Berkshire Hathaway (NYSE:BRK.A)(NYSE:BRK.B) is the holy grail of value stocks. With a rock-bottom P/E ratio (8.05 at the time of this writing), excellent profitability metrics, and a portfolio of wholly owned subsidiaries that would be the envy of any private equity firm, Berkshire is poised to deliver value for the foreseeable future.
But what really cements Berkshire as a legend in the value investing world is not the business, but its CEO. Warren Buffett is by far the most famous value investor of all time and easily one of the most renowned investors, period. If you’re willing to venture into NYSE-listed stocks, you can capture a slice of Buffett’s investment pie by picking up Berkshire Hathaway class B shares for approximately $200 each. But if you prefer to keep your investments domestic, there’s a Canadian stock that has some of the same features that make Berkshire Hathaway a value investor’s dream.
Brookfield Asset Management (TSX:BAM.A)(NYSE:BAM)
Brookfield Asset Management mainly in utilities, real estate, and infrastructure assets. Like Berkshire Hathaway, it places emphasis on making long-term investments that deliver considerable value. Also like Berkshire Hathaway — especially in its early days — Brookfield has a penchant for buying distressed assets on the cheap. Brookfield has over $300 billion in assets under management, making it one of the largest asset management companies in Canada.
The biggest similarity between Berkshire and Brookfield is their investment strategies. Both of these companies focus on investing in companies that will generate long-term value — preferably at discount prices. Brookfield’s emphasis on value is arguably stronger than Berkshire’s, as Buffett, through the influence of his partner Charlie Munger, has evolved to an approach the weighs the quality of the business above price. However, Brookfield’s emphasis on distressed assets is similar to Berkshire in its early days; it also resembles the life-changing investment that resulted in Buffett taking control of Berkshire in the first place.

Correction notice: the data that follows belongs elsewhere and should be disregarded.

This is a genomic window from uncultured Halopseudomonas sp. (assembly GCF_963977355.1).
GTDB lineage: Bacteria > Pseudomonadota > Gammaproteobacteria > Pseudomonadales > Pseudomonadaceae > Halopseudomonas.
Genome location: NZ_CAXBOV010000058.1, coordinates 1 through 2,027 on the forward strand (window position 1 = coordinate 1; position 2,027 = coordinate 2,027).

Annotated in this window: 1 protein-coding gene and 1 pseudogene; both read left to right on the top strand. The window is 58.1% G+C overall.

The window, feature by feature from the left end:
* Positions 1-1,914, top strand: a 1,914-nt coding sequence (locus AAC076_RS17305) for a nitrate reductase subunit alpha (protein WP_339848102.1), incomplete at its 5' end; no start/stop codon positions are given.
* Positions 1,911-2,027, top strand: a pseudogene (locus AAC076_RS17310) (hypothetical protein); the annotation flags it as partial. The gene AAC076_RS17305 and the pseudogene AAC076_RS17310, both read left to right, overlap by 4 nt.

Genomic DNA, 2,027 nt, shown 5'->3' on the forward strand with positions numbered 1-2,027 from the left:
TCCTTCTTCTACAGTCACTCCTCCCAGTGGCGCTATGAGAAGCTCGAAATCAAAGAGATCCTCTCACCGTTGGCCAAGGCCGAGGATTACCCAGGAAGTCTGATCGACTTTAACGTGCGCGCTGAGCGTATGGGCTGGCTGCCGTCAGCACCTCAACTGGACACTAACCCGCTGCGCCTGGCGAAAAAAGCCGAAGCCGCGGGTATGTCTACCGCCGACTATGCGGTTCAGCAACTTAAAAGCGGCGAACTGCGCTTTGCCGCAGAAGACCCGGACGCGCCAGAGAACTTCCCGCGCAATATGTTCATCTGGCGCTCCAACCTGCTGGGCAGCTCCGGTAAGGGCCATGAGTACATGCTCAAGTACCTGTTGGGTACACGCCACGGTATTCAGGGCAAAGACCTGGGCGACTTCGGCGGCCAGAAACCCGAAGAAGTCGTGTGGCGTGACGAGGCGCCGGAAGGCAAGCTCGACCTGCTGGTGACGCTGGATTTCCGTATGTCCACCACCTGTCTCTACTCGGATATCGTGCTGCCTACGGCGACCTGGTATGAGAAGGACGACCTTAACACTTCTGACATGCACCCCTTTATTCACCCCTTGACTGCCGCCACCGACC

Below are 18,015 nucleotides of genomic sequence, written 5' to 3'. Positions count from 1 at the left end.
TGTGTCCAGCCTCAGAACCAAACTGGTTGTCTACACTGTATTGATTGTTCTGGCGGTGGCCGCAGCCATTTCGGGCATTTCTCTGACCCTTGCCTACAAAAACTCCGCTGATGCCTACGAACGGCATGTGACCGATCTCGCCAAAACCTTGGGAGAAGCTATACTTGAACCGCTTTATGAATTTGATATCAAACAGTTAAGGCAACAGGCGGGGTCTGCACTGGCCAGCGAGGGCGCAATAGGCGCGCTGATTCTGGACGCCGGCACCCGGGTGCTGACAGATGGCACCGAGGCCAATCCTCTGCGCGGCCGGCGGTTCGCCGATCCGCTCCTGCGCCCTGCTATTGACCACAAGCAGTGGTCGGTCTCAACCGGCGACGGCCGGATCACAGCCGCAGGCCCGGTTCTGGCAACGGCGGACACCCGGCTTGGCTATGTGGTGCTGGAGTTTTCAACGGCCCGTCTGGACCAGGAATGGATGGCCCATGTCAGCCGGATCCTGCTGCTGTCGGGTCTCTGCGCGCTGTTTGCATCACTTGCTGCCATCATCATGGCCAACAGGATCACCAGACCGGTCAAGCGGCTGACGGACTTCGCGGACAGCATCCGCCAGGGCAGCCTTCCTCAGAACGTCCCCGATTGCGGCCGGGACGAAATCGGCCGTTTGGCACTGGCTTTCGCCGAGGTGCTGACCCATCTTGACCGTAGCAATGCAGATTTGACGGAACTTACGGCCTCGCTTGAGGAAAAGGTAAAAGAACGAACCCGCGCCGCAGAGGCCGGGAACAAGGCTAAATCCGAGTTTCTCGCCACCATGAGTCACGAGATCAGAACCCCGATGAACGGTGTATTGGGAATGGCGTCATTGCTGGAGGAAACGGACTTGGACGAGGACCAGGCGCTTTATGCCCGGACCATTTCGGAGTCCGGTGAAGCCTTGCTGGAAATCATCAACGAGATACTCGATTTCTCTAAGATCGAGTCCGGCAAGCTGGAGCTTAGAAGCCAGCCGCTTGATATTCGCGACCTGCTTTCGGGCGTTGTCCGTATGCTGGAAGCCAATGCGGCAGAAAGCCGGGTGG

The biggest difference between Berkshire and Brookfield is the fact that Brookfield is a fund manager. If you want to invest with Brookfield Asset Management, you don’t necessarily need to buy the stock; you can also buy into any of the mutual funds the company has on offer. This may be a good idea for some value investors, since the company’s forward P/E ratio (30) and price-to-book ratio (2.33) are a little high at the moment.
In the strict sense, there will never be another company like Berkshire Hathaway. Berkshire’s investing philosophy and practice of buying out entire companies give it a unique portfolio that’s not quite like any other publicly traded firm. But with an approach firmly grounded in the value investing tradition, it does share similarities with other like-minded companies. As Brookfield Asset Management says on its website, its approach is firmly “value-driven.” The company’s many investments over the years show that its walk matches its talk. If you’re looking for a Berkshire-lookalike on the TSX, this might just be it.
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Fool contributor Andrew Button has no position in any of the stocks mentioned. The Motley Fool owns shares of Berkshire Hathaway (B shares), Brookfield Asset Management, and BROOKFIELD ASSET MANAGEMENT INC. CL.A LV.